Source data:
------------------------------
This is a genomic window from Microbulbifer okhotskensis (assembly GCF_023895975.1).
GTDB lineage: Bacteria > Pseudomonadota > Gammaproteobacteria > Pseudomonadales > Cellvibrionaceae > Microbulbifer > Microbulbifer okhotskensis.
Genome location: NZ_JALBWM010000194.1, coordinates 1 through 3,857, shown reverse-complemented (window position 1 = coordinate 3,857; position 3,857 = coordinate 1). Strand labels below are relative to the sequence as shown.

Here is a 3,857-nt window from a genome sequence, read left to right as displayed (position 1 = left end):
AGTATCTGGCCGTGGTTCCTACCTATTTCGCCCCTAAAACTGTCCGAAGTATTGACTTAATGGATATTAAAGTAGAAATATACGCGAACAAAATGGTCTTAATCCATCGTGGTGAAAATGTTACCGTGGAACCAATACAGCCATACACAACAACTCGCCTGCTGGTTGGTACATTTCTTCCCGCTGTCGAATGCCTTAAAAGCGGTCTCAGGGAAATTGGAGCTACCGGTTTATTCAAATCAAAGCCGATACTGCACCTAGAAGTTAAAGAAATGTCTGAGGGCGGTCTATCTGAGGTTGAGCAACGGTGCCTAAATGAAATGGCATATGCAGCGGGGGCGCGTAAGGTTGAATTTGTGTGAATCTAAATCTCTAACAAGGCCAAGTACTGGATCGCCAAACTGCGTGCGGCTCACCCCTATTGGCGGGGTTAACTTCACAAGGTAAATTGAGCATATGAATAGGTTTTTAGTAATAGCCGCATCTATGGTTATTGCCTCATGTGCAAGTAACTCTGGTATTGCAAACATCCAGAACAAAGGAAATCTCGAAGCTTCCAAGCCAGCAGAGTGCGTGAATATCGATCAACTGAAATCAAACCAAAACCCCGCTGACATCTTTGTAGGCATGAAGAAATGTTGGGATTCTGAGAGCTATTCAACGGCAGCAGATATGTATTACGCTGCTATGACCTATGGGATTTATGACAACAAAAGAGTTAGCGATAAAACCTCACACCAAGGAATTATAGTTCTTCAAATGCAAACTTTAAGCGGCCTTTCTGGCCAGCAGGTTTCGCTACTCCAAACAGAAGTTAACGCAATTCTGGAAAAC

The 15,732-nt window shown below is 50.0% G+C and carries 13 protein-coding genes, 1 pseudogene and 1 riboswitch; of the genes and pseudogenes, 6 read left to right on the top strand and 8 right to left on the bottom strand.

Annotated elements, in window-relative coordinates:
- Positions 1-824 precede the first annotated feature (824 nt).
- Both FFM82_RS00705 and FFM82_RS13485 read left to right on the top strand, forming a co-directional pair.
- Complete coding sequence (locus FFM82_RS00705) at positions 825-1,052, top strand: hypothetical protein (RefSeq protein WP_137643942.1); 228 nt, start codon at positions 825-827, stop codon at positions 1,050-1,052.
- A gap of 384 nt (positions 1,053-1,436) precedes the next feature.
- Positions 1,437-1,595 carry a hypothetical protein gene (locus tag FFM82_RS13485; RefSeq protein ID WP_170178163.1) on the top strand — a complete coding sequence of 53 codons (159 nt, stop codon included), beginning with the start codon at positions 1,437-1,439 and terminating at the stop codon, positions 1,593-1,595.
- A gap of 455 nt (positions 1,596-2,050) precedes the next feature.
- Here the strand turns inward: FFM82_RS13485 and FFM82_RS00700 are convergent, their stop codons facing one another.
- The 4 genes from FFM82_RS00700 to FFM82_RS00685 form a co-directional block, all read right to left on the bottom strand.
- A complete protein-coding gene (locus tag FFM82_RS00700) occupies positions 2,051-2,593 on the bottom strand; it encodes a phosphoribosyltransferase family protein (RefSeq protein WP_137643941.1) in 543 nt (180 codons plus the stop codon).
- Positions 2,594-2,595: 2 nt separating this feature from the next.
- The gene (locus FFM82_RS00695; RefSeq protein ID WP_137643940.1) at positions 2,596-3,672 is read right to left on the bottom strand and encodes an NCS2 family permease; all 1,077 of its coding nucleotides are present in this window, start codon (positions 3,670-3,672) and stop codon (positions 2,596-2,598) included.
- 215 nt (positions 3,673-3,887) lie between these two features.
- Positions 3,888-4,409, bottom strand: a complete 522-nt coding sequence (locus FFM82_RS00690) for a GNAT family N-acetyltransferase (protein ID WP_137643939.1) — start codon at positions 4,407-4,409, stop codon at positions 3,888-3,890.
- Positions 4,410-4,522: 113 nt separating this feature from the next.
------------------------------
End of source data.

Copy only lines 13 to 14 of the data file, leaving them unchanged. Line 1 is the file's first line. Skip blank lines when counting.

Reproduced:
- A gap of 455 nt (positions 1,596-2,050) precedes the next feature.
- Here the strand turns inward: FFM82_RS13485 and FFM82_RS00700 are convergent, their stop codons facing one another.